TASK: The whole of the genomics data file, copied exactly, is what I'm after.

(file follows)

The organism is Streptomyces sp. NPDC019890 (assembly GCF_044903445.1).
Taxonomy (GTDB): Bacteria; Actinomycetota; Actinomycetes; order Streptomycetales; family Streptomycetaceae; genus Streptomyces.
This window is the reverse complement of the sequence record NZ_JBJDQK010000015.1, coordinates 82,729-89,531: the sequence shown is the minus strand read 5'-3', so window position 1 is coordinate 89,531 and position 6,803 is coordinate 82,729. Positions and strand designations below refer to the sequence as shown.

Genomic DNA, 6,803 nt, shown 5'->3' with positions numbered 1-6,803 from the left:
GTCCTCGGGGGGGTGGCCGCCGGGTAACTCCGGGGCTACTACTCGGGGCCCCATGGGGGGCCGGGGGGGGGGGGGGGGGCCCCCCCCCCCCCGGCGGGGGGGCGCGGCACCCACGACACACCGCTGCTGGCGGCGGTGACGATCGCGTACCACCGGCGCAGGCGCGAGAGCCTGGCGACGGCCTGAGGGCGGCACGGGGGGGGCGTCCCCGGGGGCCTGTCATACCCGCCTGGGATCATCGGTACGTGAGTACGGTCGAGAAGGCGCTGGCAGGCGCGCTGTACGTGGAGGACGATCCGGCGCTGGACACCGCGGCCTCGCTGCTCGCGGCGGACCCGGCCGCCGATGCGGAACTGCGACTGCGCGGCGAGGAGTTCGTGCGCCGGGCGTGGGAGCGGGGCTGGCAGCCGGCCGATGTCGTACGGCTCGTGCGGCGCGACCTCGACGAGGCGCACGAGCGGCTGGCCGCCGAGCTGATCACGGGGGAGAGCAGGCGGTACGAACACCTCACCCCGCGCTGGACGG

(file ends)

The organism is Streptomyces sp. NPDC019890 (assembly GCF_044903445.1).
Taxonomy (GTDB): Bacteria; Actinomycetota; Actinomycetes; order Streptomycetales; family Streptomycetaceae; genus Streptomyces.
This window is the reverse complement of the sequence record NZ_JBJDQK010000015.1, coordinates 82,729-89,531: the sequence shown is the minus strand read 5'-3', so window position 1 is coordinate 89,531 and position 6,803 is coordinate 82,729. Positions and strand designations below refer to the sequence as shown.

Genomic DNA, 6,803 nt, shown 5'->3' with positions numbered 1-6,803 from the left:
GTCCTCGGGGGGGTGGCCGCCGGGTAACTCCGGGGCTACTACTCGGGGCCCCATGGGGGGCCGGGGGGGGGGGGGGGGGCCCCCCCCCCCCCGGCGGGGGGGCGCGGCACCCACGACACACCGCTGCTGGCGGCGGTGACGATCGCGTACCACCGGCGCAGGCGCGAGAGCCTGGCGACGGCCTGAGGGCGGCACGGGGGGGGCGTCCCCGGGGGCCTGTCATACCCGCCTGGGATCATCGGTACGTGAGTACGGTCGAGAAGGCGCTGGCAGGCGCGCTGTACGTGGAGGACGATCCGGCGCTGGACACCGCGGCCTCGCTGCTCGCGGCGGACCCGGCCGCCGATGCGGAACTGCGACTGCGCGGCGAGGAGTTCGTGCGCCGGGCGTGGGAGCGGGGCTGGCAGCCGGCCGATGTCGTACGGCTCGTGCGGCGCGACCTCGACGAGGCGCACGAGCGGCTGGCCGCCGAGCTGATCACGGGGGAGAGCAGGCGGTACGAACACCTCACCCCGCGCTGGACGG